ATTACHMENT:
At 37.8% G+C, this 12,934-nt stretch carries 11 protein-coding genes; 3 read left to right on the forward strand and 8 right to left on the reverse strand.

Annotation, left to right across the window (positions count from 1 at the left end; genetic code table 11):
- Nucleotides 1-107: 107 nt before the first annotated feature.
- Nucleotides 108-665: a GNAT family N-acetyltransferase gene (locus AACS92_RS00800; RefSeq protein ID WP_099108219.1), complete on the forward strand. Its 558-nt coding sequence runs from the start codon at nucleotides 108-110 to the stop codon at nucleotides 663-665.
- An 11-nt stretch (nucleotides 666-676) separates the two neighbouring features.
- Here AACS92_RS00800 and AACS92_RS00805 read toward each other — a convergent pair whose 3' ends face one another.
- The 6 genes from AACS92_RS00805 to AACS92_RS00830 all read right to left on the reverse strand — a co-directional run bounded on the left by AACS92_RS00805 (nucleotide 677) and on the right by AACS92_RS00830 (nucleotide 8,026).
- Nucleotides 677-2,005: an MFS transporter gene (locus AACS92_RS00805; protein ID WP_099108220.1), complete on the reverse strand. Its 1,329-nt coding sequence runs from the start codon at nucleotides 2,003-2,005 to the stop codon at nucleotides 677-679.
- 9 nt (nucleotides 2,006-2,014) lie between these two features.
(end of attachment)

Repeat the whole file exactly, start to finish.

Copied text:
At 37.8% G+C, this 12,934-nt stretch carries 11 protein-coding genes; 3 read left to right on the forward strand and 8 right to left on the reverse strand.

Annotation, left to right across the window (positions count from 1 at the left end; genetic code table 11):
- Nucleotides 1-107: 107 nt before the first annotated feature.
- Nucleotides 108-665: a GNAT family N-acetyltransferase gene (locus AACS92_RS00800; RefSeq protein ID WP_099108219.1), complete on the forward strand. Its 558-nt coding sequence runs from the start codon at nucleotides 108-110 to the stop codon at nucleotides 663-665.
- An 11-nt stretch (nucleotides 666-676) separates the two neighbouring features.
- Here AACS92_RS00800 and AACS92_RS00805 read toward each other — a convergent pair whose 3' ends face one another.
- The 6 genes from AACS92_RS00805 to AACS92_RS00830 all read right to left on the reverse strand — a co-directional run bounded on the left by AACS92_RS00805 (nucleotide 677) and on the right by AACS92_RS00830 (nucleotide 8,026).
- Nucleotides 677-2,005: an MFS transporter gene (locus AACS92_RS00805; protein ID WP_099108220.1), complete on the reverse strand. Its 1,329-nt coding sequence runs from the start codon at nucleotides 2,003-2,005 to the stop codon at nucleotides 677-679.
- 9 nt (nucleotides 2,006-2,014) lie between these two features.